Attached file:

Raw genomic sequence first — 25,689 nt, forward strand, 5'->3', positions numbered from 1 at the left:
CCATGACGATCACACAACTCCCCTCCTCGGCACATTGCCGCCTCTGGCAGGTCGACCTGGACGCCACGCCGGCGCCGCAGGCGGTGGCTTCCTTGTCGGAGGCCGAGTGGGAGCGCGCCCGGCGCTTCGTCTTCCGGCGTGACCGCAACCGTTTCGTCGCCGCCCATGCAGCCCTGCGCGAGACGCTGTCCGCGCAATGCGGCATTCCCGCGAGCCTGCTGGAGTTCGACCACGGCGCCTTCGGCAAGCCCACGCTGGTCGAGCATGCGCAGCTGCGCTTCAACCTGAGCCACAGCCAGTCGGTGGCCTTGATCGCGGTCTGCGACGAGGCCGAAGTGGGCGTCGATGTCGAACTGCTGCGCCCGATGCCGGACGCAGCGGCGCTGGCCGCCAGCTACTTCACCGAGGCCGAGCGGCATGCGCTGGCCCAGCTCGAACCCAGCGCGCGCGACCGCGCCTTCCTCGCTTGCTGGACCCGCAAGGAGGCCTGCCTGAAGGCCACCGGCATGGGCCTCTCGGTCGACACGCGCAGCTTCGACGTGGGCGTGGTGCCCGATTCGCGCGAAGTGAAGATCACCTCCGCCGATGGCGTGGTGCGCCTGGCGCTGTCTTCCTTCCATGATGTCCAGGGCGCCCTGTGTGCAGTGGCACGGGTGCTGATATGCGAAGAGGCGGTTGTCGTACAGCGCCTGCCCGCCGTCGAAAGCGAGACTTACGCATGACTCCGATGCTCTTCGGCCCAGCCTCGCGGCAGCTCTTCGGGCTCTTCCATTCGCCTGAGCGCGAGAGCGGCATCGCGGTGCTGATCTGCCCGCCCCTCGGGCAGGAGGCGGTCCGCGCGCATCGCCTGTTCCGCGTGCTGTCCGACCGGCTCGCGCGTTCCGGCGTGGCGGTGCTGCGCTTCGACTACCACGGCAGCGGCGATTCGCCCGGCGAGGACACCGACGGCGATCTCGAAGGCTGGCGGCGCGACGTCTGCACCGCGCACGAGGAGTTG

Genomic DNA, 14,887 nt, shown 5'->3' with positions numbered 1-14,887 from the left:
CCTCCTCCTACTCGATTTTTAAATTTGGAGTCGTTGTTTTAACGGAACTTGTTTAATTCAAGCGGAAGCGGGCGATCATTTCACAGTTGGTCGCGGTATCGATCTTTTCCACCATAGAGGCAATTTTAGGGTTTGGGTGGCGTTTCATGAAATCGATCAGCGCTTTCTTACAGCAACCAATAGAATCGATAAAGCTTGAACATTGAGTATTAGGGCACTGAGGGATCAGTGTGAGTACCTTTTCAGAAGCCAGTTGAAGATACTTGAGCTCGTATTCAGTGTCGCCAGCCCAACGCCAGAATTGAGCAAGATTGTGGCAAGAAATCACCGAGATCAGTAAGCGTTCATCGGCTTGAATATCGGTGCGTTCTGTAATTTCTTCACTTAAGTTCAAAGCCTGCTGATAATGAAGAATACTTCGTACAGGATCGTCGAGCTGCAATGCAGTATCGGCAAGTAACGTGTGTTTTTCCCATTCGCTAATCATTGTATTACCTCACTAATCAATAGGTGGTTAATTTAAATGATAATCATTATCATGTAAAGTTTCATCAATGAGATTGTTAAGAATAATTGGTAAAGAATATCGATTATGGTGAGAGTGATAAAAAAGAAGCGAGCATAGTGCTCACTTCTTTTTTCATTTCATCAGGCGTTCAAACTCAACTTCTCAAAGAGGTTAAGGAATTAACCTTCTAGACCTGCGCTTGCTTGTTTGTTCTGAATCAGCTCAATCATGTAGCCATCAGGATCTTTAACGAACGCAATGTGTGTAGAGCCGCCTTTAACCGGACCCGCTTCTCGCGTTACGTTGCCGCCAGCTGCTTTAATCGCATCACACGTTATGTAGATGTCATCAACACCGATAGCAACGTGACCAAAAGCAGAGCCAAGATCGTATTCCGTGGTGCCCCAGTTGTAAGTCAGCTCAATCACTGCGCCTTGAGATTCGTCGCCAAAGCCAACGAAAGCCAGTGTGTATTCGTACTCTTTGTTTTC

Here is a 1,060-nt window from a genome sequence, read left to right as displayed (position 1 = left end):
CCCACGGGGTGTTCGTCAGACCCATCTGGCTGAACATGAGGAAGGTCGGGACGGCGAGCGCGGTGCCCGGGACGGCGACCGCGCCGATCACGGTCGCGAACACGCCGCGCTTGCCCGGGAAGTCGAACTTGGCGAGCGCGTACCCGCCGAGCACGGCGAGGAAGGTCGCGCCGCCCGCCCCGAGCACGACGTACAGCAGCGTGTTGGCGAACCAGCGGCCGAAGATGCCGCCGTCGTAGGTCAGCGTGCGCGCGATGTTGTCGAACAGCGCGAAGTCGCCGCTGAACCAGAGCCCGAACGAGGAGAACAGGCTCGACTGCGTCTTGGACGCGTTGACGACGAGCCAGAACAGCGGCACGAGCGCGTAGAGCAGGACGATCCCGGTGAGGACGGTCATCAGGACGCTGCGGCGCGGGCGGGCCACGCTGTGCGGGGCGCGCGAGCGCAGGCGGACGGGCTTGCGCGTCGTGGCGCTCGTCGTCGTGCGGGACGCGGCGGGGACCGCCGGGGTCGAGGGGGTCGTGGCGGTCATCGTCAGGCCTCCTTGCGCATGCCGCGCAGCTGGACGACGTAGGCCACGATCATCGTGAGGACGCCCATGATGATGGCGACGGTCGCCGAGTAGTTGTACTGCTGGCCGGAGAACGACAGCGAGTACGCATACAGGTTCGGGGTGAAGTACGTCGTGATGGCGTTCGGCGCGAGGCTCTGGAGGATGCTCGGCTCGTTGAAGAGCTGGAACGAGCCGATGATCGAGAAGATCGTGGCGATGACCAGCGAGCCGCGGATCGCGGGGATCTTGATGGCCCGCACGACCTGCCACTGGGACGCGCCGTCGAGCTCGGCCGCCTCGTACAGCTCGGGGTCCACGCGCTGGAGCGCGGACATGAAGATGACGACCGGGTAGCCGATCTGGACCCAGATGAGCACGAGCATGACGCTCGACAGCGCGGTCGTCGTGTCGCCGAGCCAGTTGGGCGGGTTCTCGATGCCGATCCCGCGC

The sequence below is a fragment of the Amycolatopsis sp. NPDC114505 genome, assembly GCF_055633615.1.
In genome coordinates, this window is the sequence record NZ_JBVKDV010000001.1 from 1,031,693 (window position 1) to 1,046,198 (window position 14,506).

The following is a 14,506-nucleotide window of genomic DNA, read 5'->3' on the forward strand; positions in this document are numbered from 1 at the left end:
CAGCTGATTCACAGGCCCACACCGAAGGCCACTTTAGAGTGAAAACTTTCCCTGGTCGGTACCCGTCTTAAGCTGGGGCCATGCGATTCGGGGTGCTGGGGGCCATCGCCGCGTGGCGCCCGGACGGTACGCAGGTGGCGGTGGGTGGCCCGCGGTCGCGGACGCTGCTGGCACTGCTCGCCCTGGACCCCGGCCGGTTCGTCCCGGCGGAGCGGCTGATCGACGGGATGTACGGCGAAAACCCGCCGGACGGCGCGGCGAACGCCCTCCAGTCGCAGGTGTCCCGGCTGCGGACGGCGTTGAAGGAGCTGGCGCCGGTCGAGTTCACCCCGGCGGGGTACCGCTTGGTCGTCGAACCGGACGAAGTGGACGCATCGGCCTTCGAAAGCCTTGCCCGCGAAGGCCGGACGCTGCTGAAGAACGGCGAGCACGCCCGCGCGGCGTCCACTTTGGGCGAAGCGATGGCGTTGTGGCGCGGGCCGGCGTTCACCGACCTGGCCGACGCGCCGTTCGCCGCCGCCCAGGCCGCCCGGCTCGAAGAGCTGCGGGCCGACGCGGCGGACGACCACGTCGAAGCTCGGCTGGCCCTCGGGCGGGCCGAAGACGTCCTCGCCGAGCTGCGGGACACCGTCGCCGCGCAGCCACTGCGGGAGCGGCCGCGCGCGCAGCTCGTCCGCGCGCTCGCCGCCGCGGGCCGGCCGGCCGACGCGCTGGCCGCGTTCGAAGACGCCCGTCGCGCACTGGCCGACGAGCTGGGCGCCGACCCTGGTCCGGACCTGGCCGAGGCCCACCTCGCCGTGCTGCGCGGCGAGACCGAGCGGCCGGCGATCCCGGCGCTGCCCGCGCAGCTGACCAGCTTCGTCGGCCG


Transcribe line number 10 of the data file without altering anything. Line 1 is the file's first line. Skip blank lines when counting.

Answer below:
CAGCTGATTCACAGGCCCACACCGAAGGCCACTTTAGAGTGAAAACTTTCCCTGGTCGGTACCCGTCTTAAGCTGGGGCCATGCGATTCGGGGTGCTGGGGGCCATCGCCGCGTGGCGCCCGGACGGTACGCAGGTGGCGGTGGGTGGCCCGCGGTCGCGGACGCTGCTGGCACTGCTCGCCCTGGACCCCGGCCGGTTCGTCCCGGCGGAGCGGCTGATCGACGGGATGTACGGCGAAAACCCGCCGGACGGCGCGGCGAACGCCCTCCAGTCGCAGGTGTCCCGGCTGCGGACGGCGTTGAAGGAGCTGGCGCCGGTCGAGTTCACCCCGGCGGGGTACCGCTTGGTCGTCGAACCGGACGAAGTGGACGCATCGGCCTTCGAAAGCCTTGCCCGCGAAGGCCGGACGCTGCTGAAGAACGGCGAGCACGCCCGCGCGGCGTCCACTTTGGGCGAAGCGATGGCGTTGTGGCGCGGGCCGGCGTTCACCGACCTGGCCGACGCGCCGTTCGCCGCCGCCCAGGCCGCCCGGCTCGAAGAGCTGCGGGCCGACGCGGCGGACGACCACGTCGAAGCTCGGCTGGCCCTCGGGCGGGCCGAAGACGTCCTCGCCGAGCTGCGGGACACCGTCGCCGCGCAGCCACTGCGGGAGCGGCCGCGCGCGCAGCTCGTCCGCGCGCTCGCCGCCGCGGGCCGGCCGGCCGACGCGCTGGCCGCGTTCGAAGACGCCCGTCGCGCACTGGCCGACGAGCTGGGCGCCGACCCTGGTCCGGACCTGGCCGAGGCCCACCTCGCCGTGCTGCGCGGCGAGACCGAGCGGCCGGCGATCCCGGCGCTGCCCGCGCAGCTGACCAGCTTCGTCGGCCG